Pioneer, visionary and record breaker – Hubert Scott-Paine
Born in Shoreham, just along the coastline from our studio in Emsworth, Scott-Paine grew up by the sea. As a young man he dealt in yachts working and learning from Noel Pemberton-Billing at their Woolston works where he soon became factory manager. In 1916 he bought the company and renamed it Supermarine Aviation Co Ltd with the aim of building flying boats for the admiralty, and in 1917 in a stroke of genius, Scott-Paine employed the hugely talented Reginald Mitchell as his personal assistant. Supermarine now went from strength to strength designing and manufacturing their flying boats.
By the mid 1920’s air travel was in its infancy but becoming popular and Scott-Paine, seeing an opportunity, merged BMANC with three other airlines in 1924 to form Imperial Airways. As a director of the newly merged and formed company he was instrumental in developing flying routes between Europe and principally the British Empire including South Africa, India, Malaya and Hong Kong. These were the halcyon days of flying boat travel and the beginning of international air travel as we see it today.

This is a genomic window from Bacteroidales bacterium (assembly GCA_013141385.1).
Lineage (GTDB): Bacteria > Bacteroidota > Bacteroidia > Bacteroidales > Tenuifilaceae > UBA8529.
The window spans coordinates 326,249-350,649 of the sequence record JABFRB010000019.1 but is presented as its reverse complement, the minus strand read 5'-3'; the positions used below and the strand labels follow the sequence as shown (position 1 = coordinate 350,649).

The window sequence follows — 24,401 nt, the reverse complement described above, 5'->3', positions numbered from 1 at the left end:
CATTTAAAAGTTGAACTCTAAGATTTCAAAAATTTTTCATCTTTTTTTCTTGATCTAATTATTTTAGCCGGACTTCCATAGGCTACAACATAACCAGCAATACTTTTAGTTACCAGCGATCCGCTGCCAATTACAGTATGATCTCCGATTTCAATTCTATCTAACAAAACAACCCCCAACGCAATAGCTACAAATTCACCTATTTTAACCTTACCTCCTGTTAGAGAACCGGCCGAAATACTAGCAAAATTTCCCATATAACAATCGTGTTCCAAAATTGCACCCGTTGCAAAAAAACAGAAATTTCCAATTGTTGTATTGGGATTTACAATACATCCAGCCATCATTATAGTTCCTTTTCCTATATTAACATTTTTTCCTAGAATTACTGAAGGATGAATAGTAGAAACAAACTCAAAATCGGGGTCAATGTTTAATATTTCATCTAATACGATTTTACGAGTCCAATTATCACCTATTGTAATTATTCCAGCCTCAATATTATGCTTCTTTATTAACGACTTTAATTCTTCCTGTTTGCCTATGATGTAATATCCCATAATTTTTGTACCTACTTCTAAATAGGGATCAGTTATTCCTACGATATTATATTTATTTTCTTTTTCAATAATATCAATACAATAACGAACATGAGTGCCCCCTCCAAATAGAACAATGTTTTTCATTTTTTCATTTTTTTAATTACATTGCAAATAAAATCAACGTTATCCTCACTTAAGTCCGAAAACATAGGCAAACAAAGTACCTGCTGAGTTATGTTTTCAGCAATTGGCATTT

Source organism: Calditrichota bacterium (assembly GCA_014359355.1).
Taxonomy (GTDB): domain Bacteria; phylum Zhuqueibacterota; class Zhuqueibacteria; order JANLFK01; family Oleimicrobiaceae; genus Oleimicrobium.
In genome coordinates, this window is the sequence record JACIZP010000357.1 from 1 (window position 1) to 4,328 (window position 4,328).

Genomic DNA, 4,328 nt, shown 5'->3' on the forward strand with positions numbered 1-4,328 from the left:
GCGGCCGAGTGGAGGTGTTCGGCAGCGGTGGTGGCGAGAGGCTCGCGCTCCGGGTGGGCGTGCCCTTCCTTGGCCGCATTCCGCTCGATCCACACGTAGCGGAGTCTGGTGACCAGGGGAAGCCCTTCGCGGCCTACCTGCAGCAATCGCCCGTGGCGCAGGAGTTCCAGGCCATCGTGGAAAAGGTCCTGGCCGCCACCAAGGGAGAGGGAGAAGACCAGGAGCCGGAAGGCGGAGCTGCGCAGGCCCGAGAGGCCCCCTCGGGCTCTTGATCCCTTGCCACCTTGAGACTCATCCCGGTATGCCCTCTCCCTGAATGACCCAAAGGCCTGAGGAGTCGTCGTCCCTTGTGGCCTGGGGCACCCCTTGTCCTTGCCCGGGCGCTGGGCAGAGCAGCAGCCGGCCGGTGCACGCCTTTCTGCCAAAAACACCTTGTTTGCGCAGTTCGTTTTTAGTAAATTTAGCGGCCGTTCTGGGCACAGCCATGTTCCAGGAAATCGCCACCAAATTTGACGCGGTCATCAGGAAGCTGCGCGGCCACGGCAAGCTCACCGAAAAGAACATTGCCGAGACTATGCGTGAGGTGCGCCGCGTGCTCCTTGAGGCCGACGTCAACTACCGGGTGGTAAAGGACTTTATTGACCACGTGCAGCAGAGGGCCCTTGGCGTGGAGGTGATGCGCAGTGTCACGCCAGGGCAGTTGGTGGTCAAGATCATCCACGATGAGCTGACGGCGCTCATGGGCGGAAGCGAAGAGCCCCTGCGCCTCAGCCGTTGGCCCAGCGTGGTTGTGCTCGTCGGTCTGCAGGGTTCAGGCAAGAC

Despite being heavily involved with Imperial Airways, Scott-Paine had a passion for fast boats. He designed them and raced them and now that he was well financed from the sale of Supermarine in 1927 he purchased the Hythe shipyard and renamed the British Power Boat Company. It soon became a state-of-the-art mass production boat building yard producing seaplane tenders and many high performance award winning racing boats such as Miss England.
In 1932 he took on a personal project with Fred Cooper to design and build their own world breaking boat, Miss Britain III. The boat was powered by a single 1350 horsepower Napier Lion engine and the construction was revolutionary with wood and aluminium composite stringers which were clad in aluminium. Scott-Paine himself piloted Miss Britain III on Southampton Water to a speed of over 100mph setting a record to be the first ever single engine hydroplane to break that barrier.